Why We Need Anti-Sexist Language Resources in the Curriculum

Sophie Frankpitt portrait

Written by Sophie Frankpitt

Applied Linguistics undergraduate at the University of Warwick

A culture of sexual- and gender-based violence is being enacted through our words. But we still aren’t listening – and we still aren’t talking about language.

In June 2021, the government published a review of sexual abuse in schools and colleges. It showed us that sexual- and gender-based violence is rife, and that girls are disproportionately affected. The figures were stark, but for many of us that did not come as a surprise. What came as a surprise for me is that – as far as I’m aware – no-one pointed out that most of the sexual harassment was perpetrated through language. 

I’m a Linguistics undergraduate, which means that studying language is what I do. Ever since the review was published, I’ve spent days rereading it, trying to work out how to articulately say that this survey shows us how important language is. It is through working with Our Streets Now for the last few months that I have been able to work out how to say what I think needs to be said. 

The review stated that 92% of girls thought sexist-name calling happens a lot at school, and 80% thought that unwanted sexual comments are a regular occurrence. Other recent studies have also shown us that sexual- and gender-based violence are often perpetrated through language. For example, in 2018, Plan International reported that 38% of girls experience verbal harassment at least once a month. This is likely to be higher amongst women of colour and those in the LGBT+ community. In the National Education Union’s (2019) study, over a quarter of teachers hear sexist language daily at school. On Our Streets Now media, the campaign against Public Sexual Harassment, you can see various testimonies that explain the effects of verbal (and other) harassment.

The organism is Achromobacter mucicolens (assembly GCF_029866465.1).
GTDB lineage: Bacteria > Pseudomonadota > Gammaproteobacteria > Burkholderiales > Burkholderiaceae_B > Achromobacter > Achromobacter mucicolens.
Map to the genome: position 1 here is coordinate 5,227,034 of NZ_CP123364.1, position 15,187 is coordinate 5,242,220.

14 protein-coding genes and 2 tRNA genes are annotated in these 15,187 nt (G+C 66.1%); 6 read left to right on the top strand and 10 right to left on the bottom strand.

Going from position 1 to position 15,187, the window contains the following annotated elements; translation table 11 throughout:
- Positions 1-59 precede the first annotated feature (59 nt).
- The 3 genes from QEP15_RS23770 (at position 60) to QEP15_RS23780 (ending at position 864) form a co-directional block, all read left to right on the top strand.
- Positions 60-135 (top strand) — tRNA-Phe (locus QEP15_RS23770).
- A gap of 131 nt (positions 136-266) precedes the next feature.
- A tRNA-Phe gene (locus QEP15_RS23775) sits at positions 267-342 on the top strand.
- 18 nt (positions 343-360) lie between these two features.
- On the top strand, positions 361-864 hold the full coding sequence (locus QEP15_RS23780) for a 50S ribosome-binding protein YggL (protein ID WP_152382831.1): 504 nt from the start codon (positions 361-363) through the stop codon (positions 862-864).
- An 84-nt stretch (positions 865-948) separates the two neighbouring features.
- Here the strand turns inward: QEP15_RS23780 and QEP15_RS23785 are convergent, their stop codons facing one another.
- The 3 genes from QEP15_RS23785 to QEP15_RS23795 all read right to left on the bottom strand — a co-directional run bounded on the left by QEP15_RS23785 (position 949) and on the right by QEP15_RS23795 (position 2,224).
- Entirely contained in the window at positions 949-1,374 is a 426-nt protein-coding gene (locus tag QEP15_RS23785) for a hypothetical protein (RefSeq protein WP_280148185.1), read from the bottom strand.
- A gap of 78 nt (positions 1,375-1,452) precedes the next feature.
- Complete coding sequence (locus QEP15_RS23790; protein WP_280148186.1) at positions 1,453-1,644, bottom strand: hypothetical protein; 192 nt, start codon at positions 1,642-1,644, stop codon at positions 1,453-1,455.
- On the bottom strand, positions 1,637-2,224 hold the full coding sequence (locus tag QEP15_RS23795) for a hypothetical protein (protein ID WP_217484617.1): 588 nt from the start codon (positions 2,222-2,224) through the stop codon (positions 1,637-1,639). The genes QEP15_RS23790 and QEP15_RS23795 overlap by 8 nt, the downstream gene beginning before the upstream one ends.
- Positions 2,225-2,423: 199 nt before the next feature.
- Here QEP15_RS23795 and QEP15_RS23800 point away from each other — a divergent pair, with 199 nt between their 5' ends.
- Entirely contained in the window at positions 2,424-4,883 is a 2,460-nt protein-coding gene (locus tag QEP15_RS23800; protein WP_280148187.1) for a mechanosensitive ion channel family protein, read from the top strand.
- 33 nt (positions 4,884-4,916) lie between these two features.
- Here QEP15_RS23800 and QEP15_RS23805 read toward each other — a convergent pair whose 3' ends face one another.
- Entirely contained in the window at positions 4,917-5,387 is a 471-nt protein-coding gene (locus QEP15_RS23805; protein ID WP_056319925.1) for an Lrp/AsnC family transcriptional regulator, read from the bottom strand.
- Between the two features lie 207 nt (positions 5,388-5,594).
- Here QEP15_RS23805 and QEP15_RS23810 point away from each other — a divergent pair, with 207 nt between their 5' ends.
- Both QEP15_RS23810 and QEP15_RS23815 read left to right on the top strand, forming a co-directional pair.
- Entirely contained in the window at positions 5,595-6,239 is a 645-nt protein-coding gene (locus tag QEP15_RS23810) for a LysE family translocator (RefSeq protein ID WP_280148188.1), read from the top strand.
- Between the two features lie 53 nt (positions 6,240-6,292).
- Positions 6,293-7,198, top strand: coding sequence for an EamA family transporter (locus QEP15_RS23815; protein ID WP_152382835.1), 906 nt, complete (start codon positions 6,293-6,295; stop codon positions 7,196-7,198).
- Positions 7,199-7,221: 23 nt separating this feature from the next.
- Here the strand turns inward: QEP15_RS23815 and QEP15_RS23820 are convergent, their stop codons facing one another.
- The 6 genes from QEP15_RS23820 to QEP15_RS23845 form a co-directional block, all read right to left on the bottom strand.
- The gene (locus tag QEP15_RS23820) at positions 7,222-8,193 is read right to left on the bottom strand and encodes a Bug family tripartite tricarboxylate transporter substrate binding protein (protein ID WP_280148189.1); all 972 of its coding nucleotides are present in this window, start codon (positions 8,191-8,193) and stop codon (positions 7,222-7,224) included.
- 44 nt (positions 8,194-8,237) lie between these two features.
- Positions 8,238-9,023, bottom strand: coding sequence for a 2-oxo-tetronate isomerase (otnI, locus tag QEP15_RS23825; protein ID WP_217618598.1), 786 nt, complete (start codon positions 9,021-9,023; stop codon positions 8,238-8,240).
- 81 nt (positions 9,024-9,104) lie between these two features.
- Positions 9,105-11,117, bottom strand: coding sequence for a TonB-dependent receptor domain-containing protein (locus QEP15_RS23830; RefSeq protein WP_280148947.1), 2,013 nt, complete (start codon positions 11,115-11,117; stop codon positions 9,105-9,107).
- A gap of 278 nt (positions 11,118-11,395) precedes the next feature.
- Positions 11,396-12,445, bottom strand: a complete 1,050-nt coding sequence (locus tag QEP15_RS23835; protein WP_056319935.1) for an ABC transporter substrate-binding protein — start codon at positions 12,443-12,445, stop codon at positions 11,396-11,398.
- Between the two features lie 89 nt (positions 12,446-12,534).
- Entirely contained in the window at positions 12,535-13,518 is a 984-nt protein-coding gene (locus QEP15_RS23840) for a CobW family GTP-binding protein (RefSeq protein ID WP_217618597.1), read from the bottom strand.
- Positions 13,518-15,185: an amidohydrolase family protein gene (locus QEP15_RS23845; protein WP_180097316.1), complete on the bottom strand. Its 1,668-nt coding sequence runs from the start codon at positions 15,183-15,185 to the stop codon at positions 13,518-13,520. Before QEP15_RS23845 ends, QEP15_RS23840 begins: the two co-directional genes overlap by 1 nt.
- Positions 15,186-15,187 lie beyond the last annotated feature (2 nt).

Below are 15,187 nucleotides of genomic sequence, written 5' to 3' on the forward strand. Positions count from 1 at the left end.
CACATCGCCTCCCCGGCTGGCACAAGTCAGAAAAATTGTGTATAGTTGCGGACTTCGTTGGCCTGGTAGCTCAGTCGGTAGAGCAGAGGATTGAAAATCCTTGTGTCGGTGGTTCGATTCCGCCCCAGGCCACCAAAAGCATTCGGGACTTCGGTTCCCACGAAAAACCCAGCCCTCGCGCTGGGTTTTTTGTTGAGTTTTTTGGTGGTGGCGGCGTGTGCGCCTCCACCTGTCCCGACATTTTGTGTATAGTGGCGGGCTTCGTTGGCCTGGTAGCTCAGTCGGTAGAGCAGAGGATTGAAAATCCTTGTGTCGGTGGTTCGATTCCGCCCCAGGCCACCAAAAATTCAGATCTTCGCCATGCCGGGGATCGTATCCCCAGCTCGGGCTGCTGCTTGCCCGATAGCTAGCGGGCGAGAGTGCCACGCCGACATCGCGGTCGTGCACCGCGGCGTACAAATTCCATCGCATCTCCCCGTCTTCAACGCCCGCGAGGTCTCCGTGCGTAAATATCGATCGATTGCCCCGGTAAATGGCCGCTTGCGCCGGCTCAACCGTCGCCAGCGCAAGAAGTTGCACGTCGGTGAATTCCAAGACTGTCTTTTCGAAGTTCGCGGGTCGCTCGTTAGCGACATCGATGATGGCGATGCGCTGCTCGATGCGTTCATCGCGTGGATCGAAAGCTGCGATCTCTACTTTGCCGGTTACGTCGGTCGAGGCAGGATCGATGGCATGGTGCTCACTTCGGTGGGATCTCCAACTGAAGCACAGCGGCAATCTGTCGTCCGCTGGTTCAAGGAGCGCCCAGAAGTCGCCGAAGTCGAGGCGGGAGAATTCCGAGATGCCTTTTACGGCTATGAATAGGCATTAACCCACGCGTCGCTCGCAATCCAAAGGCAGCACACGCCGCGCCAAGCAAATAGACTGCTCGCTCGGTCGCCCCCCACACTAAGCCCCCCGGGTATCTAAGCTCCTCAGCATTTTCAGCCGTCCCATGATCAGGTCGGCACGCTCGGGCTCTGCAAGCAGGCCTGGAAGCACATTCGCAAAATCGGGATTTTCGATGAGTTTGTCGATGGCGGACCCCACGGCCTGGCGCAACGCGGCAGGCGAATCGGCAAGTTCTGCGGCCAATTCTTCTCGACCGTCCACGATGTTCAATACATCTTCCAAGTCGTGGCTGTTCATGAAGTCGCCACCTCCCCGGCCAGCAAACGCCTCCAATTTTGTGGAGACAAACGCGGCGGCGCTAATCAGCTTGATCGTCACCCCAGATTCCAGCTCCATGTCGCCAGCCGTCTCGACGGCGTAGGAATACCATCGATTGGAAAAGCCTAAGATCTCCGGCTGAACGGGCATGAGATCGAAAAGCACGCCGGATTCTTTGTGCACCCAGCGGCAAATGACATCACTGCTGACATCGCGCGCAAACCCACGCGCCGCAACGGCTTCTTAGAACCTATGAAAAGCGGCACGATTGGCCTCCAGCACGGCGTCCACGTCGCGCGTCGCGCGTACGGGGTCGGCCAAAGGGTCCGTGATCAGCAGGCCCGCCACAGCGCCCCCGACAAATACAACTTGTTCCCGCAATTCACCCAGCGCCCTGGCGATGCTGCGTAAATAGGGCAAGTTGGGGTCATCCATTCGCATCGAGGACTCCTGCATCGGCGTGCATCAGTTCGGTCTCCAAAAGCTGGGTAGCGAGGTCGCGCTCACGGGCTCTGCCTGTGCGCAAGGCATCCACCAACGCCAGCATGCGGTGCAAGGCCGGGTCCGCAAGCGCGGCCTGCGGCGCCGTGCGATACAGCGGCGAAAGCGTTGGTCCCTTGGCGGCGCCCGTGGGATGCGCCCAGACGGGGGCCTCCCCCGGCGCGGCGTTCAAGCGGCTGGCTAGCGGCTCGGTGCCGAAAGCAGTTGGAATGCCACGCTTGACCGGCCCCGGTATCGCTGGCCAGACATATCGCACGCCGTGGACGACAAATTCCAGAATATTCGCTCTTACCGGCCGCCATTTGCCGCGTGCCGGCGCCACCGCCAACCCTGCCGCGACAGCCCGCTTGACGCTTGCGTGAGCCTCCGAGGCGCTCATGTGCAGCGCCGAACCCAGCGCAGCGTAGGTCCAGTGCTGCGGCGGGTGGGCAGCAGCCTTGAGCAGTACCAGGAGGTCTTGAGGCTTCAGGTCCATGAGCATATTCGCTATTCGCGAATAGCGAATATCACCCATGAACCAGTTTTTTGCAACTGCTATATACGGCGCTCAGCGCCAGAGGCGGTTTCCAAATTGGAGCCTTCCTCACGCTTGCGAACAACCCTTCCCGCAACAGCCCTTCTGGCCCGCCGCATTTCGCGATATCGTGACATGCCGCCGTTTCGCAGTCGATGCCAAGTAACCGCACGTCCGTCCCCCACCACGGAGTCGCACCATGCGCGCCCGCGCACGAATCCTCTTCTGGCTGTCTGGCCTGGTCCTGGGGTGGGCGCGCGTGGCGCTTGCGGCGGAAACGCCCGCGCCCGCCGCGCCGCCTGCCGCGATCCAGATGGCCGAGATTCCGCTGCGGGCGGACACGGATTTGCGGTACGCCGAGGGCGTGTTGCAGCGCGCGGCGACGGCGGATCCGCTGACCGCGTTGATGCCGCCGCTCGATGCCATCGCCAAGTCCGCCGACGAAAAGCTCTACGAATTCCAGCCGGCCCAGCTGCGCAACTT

You might say that sexist language is the least of our problems, and that we should be dealing with things like physical harassment. But sexist language establishes a conducive environment for sexist behaviour. It enacts and builds a culture in which sexual- and gender-based violence is standard. This means that, by using and hearing sexist language, a culture of sexual- and gender-based violence is normalised. There are many, many studies that have shown the detrimental effects of sexist language on wellbeing. And this is why language is important. 

Part of the reason language is powerful is because it shapes our worlds often without us even realising. Within our words lie our values, our beliefs, and our identities. Because of this, language has a massive role to play in the fight for gender equality. 

The first step is recognising how important language is – and thinking and talking about it much more than we currently do.

Secondly, we can incorporate teaching about anti-sexist language use into the curriculum. Our Streets Now currently has – and is working on – resources for schools that examine the role language has to play in combatting Public Sexual Harassment. The resources educate about Public Sexual Harassment, ranging from topics like being an active bystander to recognising victim-blaming narratives.